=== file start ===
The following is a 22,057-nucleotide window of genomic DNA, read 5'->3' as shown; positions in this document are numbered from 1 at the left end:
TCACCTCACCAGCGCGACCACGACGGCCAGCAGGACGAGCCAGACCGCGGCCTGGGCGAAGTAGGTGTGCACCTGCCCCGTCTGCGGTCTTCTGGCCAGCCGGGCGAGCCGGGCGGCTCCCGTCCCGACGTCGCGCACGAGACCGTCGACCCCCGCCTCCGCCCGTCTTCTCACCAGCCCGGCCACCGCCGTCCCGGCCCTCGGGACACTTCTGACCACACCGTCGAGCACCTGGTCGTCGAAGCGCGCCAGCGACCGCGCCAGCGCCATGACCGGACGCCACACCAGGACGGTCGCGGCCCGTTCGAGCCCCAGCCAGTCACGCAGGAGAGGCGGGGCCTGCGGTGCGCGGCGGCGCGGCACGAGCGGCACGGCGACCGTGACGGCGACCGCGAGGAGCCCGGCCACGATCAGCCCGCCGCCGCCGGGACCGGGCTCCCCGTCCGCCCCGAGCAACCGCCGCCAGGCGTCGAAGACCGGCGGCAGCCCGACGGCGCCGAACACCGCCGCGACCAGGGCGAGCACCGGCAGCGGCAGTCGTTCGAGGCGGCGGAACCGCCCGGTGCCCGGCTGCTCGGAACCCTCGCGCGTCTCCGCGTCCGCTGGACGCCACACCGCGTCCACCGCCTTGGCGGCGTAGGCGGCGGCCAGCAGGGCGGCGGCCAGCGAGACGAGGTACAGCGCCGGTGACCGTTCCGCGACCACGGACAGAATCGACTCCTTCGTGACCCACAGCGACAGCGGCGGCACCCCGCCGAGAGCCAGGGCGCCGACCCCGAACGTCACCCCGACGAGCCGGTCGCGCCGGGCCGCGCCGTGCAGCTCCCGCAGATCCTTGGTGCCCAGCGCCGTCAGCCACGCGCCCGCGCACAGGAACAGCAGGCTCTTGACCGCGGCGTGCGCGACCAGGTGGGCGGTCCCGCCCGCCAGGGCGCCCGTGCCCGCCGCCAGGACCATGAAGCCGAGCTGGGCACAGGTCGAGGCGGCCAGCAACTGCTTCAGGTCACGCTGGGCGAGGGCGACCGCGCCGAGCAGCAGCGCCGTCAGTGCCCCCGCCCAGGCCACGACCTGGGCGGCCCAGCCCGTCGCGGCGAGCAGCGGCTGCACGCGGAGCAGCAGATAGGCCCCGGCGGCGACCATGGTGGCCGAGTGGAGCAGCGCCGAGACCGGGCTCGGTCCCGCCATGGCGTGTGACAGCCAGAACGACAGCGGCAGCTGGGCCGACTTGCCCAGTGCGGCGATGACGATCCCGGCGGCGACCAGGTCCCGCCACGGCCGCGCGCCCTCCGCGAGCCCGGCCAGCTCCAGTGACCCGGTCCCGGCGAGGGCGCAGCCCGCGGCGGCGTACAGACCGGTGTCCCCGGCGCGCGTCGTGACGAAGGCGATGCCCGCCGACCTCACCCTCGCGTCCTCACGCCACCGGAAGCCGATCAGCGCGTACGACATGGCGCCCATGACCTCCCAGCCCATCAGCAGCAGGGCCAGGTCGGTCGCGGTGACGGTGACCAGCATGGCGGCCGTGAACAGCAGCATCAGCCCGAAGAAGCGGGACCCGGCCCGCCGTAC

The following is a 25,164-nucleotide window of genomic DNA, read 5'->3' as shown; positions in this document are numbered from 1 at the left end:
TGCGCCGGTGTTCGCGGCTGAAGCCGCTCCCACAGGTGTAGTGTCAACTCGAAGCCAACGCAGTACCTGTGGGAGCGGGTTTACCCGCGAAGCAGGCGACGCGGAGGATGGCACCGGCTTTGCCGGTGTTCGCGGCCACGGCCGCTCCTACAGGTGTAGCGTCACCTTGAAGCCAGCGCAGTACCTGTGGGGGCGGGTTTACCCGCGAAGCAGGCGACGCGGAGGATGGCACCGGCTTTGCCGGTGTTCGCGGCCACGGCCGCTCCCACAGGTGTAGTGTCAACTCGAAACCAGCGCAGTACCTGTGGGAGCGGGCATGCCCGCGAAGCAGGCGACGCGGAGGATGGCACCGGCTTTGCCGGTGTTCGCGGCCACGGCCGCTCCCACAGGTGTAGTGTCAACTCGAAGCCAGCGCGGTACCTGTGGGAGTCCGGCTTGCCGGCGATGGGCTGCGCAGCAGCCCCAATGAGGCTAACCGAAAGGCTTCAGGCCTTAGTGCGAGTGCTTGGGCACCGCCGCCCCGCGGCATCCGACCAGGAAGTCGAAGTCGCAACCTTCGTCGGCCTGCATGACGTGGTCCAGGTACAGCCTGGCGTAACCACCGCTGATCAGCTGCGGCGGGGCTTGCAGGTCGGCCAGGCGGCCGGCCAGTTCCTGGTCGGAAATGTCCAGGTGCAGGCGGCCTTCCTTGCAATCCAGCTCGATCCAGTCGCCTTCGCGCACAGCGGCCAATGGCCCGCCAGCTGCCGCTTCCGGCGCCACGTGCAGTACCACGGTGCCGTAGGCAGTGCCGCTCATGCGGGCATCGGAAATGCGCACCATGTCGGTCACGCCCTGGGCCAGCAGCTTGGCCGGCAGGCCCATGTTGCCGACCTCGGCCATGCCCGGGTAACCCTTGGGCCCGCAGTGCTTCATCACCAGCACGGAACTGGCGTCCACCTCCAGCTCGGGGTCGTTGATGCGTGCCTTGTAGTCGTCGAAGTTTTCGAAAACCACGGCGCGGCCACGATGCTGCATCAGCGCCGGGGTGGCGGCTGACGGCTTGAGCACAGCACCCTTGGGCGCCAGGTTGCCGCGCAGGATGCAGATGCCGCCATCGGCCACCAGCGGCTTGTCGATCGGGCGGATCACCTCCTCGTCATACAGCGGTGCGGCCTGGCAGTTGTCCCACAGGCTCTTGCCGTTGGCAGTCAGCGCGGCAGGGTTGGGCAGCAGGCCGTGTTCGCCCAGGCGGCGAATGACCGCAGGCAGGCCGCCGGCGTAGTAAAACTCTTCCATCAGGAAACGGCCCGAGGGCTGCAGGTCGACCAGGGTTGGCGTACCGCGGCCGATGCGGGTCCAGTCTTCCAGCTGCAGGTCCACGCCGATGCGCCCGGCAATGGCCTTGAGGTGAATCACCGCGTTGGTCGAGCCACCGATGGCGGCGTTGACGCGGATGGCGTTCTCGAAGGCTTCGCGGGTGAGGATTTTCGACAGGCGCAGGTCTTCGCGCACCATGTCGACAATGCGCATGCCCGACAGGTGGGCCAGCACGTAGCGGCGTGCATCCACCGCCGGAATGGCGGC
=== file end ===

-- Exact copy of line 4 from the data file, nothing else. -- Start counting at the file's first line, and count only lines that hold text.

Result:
TGCGCCGGTGTTCGCGGCTGAAGCCGCTCCCACAGGTGTAGTGTCAACTCGAAGCCAACGCAGTACCTGTGGGAGCGGGTTTACCCGCGAAGCAGGCGACGCGGAGGATGGCACCGGCTTTGCCGGTGTTCGCGGCCACGGCCGCTCCTACAGGTGTAGCGTCACCTTGAAGCCAGCGCAGTACCTGTGGGGGCGGGTTTACCCGCGAAGCAGGCGACGCGGAGGATGGCACCGGCTTTGCCGGTGTTCGCGGCCACGGCCGCTCCCACAGGTGTAGTGTCAACTCGAAACCAGCGCAGTACCTGTGGGAGCGGGCATGCCCGCGAAGCAGGCGACGCGGAGGATGGCACCGGCTTTGCCGGTGTTCGCGGCCACGGCCGCTCCCACAGGTGTAGTGTCAACTCGAAGCCAGCGCGGTACCTGTGGGAGTCCGGCTTGCCGGCGATGGGCTGCGCAGCAGCCCCAATGAGGCTAACCGAAAGGCTTCAGGCCTTAGTGCGAGTGCTTGGGCACCGCCGCCCCGCGGCATCCGACCAGGAAGTCGAAGTCGCAACCTTCGTCGGCCTGCATGACGTGGTCCAGGTACAGCCTGGCGTAACCACCGCTGATCAGCTGCGGCGGGGCTTGCAGGTCGGCCAGGCGGCCGGCCAGTTCCTGGTCGGAAATGTCCAGGTGCAGGCGGCCTTCCTTGCAATCCAGCTCGATCCAGTCGCCTTCGCGCACAGCGGCCAATGGCCCGCCAGCTGCCGCTTCCGGCGCCACGTGCAGTACCACGGTGCCGTAGGCAGTGCCGCTCATGCGGGCATCGGAAATGCGCACCATGTCGGTCACGCCCTGGGCCAGCAGCTTGGCCGGCAGGCCCATGTTGCCGACCTCGGCCATGCCCGGGTAACCCTTGGGCCCGCAGTGCTTCATCACCAGCACGGAACTGGCGTCCACCTCCAGCTCGGGGTCGTTGATGCGTGCCTTGTAGTCGTCGAAGTTTTCGAAAACCACGGCGCGGCCACGATGCTGCATCAGCGCCGGGGTGGCGGCTGACGGCTTGAGCACAGCACCCTTGGGCGCCAGGTTGCCGCGCAGGATGCAGATGCCGCCATCGGCCACCAGCGGCTTGTCGATCGGGCGGATCACCTCCTCGTCATACAGCGGTGCGGCCTGGCAGTTGTCCCACAGGCTCTTGCCGTTGGCAGTCAGCGCGGCAGGGTTGGGCAGCAGGCCGTGTTCGCCCAGGCGGCGAATGACCGCAGGCAGGCCGCCGGCGTAGTAAAACTCTTCCATCAGGAAACGGCCCGAGGGCTGCAGGTCGACCAGGGTTGGCGTACCGCGGCCGATGCGGGTCCAGTCTTCCAGCTGCAGGTCCACGCCGATGCGCCCGGCAATGGCCTTGAGGTGAATCACCGCGTTGGTCGAGCCACCGATGGCGGCGTTGACGCGGATGGCGTTCTCGAAGGCTTCGCGGGTGAGGATTTTCGACAGGCGCAGGTCTTCGCGCACCATGTCGACAATGCGCATGCCCGACAGGTGGGCCAGCACGTAGCGGCGTGCATCCACCGCCGGAATGGCGGC